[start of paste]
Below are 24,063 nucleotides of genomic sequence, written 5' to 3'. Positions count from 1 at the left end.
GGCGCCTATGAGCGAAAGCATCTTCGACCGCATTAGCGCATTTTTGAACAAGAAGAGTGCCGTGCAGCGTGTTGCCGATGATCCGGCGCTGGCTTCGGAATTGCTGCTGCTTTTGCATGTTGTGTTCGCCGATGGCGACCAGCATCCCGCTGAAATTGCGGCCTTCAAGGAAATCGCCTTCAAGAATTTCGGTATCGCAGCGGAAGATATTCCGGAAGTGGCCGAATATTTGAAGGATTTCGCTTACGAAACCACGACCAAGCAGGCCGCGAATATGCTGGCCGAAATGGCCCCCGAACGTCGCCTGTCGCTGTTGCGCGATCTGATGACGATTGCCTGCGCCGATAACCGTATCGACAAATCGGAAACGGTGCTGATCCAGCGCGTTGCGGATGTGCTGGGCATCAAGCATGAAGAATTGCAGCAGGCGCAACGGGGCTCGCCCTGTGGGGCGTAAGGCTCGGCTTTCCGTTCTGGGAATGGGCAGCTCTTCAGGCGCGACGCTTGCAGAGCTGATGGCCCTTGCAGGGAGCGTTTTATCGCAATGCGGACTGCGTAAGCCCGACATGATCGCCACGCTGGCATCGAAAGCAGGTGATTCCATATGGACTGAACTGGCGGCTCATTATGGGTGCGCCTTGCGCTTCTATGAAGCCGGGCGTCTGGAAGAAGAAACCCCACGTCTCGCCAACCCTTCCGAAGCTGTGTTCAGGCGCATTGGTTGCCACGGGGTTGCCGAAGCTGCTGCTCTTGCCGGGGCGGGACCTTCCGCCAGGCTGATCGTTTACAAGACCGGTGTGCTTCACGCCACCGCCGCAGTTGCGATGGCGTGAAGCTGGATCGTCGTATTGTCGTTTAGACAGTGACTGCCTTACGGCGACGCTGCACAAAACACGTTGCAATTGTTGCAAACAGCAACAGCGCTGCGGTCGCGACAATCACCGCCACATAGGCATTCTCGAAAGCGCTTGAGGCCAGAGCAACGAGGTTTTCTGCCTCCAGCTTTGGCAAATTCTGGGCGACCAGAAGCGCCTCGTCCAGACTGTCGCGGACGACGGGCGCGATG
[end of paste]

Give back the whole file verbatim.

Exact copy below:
Below are 24,063 nucleotides of genomic sequence, written 5' to 3'. Positions count from 1 at the left end.
GGCGCCTATGAGCGAAAGCATCTTCGACCGCATTAGCGCATTTTTGAACAAGAAGAGTGCCGTGCAGCGTGTTGCCGATGATCCGGCGCTGGCTTCGGAATTGCTGCTGCTTTTGCATGTTGTGTTCGCCGATGGCGACCAGCATCCCGCTGAAATTGCGGCCTTCAAGGAAATCGCCTTCAAGAATTTCGGTATCGCAGCGGAAGATATTCCGGAAGTGGCCGAATATTTGAAGGATTTCGCTTACGAAACCACGACCAAGCAGGCCGCGAATATGCTGGCCGAAATGGCCCCCGAACGTCGCCTGTCGCTGTTGCGCGATCTGATGACGATTGCCTGCGCCGATAACCGTATCGACAAATCGGAAACGGTGCTGATCCAGCGCGTTGCGGATGTGCTGGGCATCAAGCATGAAGAATTGCAGCAGGCGCAACGGGGCTCGCCCTGTGGGGCGTAAGGCTCGGCTTTCCGTTCTGGGAATGGGCAGCTCTTCAGGCGCGACGCTTGCAGAGCTGATGGCCCTTGCAGGGAGCGTTTTATCGCAATGCGGACTGCGTAAGCCCGACATGATCGCCACGCTGGCATCGAAAGCAGGTGATTCCATATGGACTGAACTGGCGGCTCATTATGGGTGCGCCTTGCGCTTCTATGAAGCCGGGCGTCTGGAAGAAGAAACCCCACGTCTCGCCAACCCTTCCGAAGCTGTGTTCAGGCGCATTGGTTGCCACGGGGTTGCCGAAGCTGCTGCTCTTGCCGGGGCGGGACCTTCCGCCAGGCTGATCGTTTACAAGACCGGTGTGCTTCACGCCACCGCCGCAGTTGCGATGGCGTGAAGCTGGATCGTCGTATTGTCGTTTAGACAGTGACTGCCTTACGGCGACGCTGCACAAAACACGTTGCAATTGTTGCAAACAGCAACAGCGCTGCGGTCGCGACAATCACCGCCACATAGGCATTCTCGAAAGCGCTTGAGGCCAGAGCAACGAGGTTTTCTGCCTCCAGCTTTGGCAAATTCTGGGCGACCAGAAGCGCCTCGTCCAGACTGTCGCGGACGACGGGCGCGATG